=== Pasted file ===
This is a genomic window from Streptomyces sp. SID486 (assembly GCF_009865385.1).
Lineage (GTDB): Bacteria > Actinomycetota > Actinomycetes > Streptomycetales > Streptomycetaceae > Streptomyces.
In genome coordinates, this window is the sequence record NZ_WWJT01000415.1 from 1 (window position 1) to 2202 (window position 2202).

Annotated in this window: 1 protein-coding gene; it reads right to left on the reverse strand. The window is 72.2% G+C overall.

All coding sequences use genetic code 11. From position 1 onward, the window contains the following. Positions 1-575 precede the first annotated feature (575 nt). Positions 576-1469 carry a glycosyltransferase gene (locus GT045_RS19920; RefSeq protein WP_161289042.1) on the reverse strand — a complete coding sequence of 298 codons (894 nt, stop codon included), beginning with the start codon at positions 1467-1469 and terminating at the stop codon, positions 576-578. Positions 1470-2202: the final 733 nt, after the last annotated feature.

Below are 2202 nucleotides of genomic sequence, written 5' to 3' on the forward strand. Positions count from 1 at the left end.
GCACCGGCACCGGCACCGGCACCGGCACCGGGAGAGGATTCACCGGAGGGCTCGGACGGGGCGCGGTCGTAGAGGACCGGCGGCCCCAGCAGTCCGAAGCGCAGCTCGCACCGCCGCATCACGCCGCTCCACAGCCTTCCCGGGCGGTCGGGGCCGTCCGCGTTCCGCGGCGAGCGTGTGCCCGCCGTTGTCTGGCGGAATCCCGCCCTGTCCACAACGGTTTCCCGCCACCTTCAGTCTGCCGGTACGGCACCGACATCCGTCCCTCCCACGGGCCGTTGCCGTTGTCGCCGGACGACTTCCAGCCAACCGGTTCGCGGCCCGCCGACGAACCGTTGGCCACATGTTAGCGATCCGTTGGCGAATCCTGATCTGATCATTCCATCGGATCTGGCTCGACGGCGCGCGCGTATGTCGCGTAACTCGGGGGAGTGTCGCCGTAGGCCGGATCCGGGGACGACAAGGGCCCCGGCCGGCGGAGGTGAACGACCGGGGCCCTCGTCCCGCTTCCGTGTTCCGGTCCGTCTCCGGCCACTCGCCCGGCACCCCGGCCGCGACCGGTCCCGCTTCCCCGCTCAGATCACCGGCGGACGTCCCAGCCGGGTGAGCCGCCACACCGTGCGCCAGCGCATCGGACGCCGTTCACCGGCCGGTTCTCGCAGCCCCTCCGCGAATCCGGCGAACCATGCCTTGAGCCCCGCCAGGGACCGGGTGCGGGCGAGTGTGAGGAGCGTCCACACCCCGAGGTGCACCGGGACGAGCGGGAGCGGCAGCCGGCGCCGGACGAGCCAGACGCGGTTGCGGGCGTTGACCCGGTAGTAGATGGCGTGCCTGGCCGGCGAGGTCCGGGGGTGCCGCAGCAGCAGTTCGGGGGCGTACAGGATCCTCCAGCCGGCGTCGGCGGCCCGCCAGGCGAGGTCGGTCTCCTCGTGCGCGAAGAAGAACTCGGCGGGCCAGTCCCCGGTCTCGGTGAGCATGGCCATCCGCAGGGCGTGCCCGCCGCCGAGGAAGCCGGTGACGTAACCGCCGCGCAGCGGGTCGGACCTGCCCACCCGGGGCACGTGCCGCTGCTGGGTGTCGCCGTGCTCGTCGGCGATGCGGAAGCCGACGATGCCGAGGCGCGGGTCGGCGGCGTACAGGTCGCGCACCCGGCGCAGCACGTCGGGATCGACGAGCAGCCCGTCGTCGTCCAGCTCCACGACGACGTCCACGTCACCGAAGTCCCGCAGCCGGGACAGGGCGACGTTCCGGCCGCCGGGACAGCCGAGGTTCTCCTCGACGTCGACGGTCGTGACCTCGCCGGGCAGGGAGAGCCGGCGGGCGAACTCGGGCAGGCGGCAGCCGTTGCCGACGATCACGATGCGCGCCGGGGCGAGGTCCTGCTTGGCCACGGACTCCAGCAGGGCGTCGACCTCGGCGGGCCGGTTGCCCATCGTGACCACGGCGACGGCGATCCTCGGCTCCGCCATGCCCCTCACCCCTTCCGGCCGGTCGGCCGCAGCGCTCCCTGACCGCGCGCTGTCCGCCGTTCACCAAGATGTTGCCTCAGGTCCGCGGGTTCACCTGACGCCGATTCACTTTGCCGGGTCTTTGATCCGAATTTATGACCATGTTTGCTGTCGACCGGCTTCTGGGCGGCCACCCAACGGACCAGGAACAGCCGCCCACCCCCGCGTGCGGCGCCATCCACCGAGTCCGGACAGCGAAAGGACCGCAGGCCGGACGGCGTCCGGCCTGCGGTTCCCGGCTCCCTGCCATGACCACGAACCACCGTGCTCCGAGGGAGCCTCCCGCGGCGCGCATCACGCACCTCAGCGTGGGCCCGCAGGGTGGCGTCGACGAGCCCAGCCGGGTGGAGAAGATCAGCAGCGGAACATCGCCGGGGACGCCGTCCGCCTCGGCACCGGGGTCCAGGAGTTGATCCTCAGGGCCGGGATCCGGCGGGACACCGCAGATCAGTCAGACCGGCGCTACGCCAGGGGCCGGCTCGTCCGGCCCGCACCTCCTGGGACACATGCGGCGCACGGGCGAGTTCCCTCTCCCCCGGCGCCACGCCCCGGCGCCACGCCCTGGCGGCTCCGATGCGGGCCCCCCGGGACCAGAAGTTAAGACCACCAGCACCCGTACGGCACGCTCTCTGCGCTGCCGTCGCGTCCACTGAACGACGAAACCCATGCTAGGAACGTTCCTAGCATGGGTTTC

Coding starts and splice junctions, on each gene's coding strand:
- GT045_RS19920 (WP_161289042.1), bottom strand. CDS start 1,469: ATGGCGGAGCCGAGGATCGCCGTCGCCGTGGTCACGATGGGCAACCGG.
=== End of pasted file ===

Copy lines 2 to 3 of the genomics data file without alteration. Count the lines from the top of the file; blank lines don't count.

Lineage (GTDB): Bacteria > Actinomycetota > Actinomycetes > Streptomycetales > Streptomycetaceae > Streptomyces.
In genome coordinates, this window is the sequence record NZ_WWJT01000415.1 from 1 (window position 1) to 2202 (window position 2202).